Aerbits offers a streamlined way to quickly report detected waste to the city. This approach uses a manual process to ensure that the city is only receiving reports of actual waste piles. A human operator is required to review each detected pile to determine how it should be filed, and whether it should be reported to the city. This user interface provides a way for an operator to quickly review the waste piles, and with a few clicks file an informative, accurate, and precisely located report with an aerial image to the city.

Report Filing

Aerbits is integrated with the San Francisco 311 API directly, and has the ability to programmatically file reports with the city. It's a two-way integration, giving Aerbits the ability to get statuses, notes, and final dispositions for submitted reports.

External Dependencies

Aerbits depends on a few external dependencies. We don't produce drone software or flight planning software (yet), as the existing software is good enough for our purposes. We do however integrate with the existing software to collect information about flight paths, and to upload images and flight logs to the cloud.

SF 311 API

Aerbits integrates with the San Francisco 311 API to file reports with the city. The 311 API is a REST API, based on the Open311 standard. The API is well documented, and easy to use. SF 311 monitors reports through the API and files them with the appropriate department.

311 API Integration (Lambda Functions)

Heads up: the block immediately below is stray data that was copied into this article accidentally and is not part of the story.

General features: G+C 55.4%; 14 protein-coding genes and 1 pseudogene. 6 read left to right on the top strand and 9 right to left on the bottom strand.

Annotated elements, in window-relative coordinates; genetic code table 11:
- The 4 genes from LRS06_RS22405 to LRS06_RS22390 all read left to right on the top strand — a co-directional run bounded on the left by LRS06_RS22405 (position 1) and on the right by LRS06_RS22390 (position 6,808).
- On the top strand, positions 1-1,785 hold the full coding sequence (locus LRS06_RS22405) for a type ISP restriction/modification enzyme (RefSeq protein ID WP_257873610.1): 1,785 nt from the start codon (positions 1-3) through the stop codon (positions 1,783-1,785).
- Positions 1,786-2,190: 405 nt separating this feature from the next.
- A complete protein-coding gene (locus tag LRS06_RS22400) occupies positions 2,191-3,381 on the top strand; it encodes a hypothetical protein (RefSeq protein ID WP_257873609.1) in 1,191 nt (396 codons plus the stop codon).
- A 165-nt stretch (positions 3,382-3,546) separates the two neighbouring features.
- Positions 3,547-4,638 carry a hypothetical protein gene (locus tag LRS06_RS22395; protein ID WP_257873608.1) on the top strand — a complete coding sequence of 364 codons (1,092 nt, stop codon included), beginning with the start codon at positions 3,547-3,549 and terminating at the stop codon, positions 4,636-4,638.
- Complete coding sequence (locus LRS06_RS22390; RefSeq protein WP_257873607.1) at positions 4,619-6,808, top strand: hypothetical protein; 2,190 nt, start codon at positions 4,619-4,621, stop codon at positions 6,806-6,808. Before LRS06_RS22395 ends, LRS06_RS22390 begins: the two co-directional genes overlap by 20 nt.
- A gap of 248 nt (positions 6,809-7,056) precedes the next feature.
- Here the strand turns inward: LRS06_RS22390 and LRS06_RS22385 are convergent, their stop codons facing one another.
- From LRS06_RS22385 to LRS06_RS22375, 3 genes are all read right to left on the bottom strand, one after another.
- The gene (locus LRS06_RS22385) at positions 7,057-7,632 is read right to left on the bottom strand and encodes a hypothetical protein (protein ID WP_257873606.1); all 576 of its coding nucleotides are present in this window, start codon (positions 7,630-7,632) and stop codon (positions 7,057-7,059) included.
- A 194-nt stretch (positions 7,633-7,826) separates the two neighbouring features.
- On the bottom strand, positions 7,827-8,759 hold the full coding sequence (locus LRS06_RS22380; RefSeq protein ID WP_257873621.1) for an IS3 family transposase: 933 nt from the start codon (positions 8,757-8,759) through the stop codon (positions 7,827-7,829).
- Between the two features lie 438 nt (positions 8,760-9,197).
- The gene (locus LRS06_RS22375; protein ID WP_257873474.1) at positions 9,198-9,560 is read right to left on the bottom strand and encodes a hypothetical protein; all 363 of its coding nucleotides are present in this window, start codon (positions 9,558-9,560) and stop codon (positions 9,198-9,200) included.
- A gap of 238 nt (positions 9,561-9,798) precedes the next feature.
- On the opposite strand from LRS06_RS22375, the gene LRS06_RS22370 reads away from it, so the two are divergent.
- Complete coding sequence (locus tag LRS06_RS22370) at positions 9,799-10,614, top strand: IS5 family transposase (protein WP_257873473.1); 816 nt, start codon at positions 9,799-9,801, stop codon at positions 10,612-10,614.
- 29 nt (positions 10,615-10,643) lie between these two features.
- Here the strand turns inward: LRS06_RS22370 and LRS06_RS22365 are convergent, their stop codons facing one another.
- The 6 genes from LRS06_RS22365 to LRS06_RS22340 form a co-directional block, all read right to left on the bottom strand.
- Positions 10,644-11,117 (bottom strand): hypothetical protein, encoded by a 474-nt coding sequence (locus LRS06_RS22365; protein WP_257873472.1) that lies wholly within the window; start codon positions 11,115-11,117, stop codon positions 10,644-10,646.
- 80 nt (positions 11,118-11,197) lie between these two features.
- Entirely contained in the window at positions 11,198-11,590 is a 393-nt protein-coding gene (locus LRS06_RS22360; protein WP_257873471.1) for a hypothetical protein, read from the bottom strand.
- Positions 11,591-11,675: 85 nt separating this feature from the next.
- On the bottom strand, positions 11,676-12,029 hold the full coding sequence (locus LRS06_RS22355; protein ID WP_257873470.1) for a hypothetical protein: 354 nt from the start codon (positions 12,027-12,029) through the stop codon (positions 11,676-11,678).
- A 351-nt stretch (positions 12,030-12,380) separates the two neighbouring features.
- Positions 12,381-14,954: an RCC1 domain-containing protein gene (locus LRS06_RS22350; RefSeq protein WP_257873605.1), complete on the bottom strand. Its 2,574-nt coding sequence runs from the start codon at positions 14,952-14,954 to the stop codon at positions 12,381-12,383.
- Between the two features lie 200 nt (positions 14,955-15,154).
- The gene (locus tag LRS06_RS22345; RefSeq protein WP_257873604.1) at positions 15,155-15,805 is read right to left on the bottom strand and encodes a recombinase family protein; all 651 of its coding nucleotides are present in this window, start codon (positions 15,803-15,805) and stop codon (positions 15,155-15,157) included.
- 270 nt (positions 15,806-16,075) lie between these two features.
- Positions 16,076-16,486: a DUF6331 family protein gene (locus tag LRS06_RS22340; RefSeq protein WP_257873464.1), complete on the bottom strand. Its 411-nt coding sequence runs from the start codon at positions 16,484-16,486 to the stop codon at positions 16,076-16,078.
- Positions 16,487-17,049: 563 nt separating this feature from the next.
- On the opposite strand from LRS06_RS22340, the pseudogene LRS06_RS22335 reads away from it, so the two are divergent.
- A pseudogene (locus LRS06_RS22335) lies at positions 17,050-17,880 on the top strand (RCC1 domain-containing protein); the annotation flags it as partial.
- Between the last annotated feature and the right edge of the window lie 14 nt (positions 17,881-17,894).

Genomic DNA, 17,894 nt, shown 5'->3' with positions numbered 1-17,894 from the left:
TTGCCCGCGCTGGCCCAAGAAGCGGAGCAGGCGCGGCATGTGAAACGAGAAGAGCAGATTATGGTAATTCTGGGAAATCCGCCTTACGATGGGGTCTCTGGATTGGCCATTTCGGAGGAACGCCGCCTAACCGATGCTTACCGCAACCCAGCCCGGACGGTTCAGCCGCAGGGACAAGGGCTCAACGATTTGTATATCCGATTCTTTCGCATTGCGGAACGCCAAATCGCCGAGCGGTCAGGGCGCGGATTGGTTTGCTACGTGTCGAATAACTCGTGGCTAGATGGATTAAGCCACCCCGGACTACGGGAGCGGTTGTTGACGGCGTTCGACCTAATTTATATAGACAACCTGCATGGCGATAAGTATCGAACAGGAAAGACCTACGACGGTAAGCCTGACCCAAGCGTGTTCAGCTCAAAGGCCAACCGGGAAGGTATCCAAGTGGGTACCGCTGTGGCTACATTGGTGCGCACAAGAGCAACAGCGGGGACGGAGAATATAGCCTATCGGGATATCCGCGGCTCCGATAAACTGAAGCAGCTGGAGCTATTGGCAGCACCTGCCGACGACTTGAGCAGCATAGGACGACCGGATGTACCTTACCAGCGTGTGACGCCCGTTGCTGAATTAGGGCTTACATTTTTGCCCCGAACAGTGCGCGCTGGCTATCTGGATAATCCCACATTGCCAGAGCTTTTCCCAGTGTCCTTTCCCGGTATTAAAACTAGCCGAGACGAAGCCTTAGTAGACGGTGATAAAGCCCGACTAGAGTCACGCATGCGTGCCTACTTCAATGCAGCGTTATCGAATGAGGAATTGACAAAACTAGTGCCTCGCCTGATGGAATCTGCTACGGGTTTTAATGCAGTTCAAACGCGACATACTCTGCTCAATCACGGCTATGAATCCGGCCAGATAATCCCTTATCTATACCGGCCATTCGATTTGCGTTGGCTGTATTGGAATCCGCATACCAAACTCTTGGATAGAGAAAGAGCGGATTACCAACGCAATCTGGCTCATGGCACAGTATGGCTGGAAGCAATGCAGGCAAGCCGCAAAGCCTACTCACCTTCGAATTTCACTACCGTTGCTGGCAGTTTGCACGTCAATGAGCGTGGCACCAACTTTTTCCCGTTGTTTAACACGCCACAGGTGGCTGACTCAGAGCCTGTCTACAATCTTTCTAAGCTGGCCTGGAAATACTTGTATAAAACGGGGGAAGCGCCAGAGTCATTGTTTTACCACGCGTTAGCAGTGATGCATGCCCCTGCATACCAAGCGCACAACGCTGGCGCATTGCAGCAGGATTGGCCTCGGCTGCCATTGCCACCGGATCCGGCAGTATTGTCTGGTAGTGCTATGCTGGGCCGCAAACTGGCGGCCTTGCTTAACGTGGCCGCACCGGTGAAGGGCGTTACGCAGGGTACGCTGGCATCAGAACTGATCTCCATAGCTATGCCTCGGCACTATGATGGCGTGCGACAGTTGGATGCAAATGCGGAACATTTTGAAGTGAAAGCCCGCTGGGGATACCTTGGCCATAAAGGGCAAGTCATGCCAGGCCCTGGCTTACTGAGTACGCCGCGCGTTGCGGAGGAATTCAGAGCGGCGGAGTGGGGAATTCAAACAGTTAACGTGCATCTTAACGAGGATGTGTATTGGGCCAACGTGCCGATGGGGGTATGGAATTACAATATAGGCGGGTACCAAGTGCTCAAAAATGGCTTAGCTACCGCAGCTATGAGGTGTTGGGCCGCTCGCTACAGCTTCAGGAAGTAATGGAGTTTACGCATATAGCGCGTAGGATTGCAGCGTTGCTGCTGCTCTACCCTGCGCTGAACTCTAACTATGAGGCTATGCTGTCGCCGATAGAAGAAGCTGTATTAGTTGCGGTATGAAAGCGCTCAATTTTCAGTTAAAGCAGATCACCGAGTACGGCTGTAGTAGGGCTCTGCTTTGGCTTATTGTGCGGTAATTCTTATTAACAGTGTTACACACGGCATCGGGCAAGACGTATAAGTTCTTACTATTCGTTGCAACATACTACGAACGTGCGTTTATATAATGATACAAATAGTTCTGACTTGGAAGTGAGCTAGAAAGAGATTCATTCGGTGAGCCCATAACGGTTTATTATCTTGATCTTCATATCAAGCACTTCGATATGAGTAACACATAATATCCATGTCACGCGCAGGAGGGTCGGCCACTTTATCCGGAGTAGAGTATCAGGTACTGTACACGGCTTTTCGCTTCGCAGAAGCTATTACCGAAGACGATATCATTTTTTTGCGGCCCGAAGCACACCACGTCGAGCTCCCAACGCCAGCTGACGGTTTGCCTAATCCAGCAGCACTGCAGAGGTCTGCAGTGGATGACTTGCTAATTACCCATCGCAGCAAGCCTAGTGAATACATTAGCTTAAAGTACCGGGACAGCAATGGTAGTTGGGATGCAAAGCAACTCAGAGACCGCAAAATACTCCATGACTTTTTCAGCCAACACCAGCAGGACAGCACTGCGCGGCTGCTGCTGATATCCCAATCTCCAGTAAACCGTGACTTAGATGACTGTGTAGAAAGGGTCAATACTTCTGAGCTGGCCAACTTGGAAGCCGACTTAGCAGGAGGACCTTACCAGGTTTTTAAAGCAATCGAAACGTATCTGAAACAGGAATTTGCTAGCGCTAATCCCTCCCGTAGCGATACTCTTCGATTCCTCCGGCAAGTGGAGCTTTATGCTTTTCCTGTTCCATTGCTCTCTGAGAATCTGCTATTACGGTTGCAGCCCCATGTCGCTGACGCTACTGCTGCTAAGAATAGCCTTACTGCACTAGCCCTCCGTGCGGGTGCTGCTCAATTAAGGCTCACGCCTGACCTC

Aerbits uses a Lambda function, listening to the DynamoDB table for new reports, and then another Lambda function that periodically polls the 311 API for the status of each open report. This allows Aerbits to keep track of the status from the city side and determine whether it needs to file a second report for the same waste pile.

Drones and Flight Planning Software:

  • Drones
  • DJI Mavic 3 Enterprise
  • AgEagle eBee X
  • Drone flight planning software
  • DJI Flight Hub 2
  • Sensefly eMotion 3

Drones and GPS

The data collection function is a combination of a drone and a data ingestion pipeline. Aerbits relies on drones equipped with high-resolution cameras and high precision GPS to collect data. The drone is capable of being reprogrammed to fly a specific route and take pictures at specific intervals and specific altitudes.

Mavic 3 Enterprise

Flight Planning

The drone manufacturers like DJI and AgEagle provide software for planning flight routes. This software provides a user interface, where a flight path can be plotted, and several parameters, such as height, speed, and photo interval can be set. The software then generates a flight plan that is synced to the drone, and the drone can autonomously fly the route, taking photos, and returning home when the battery is low or the route is done.

Flight Hub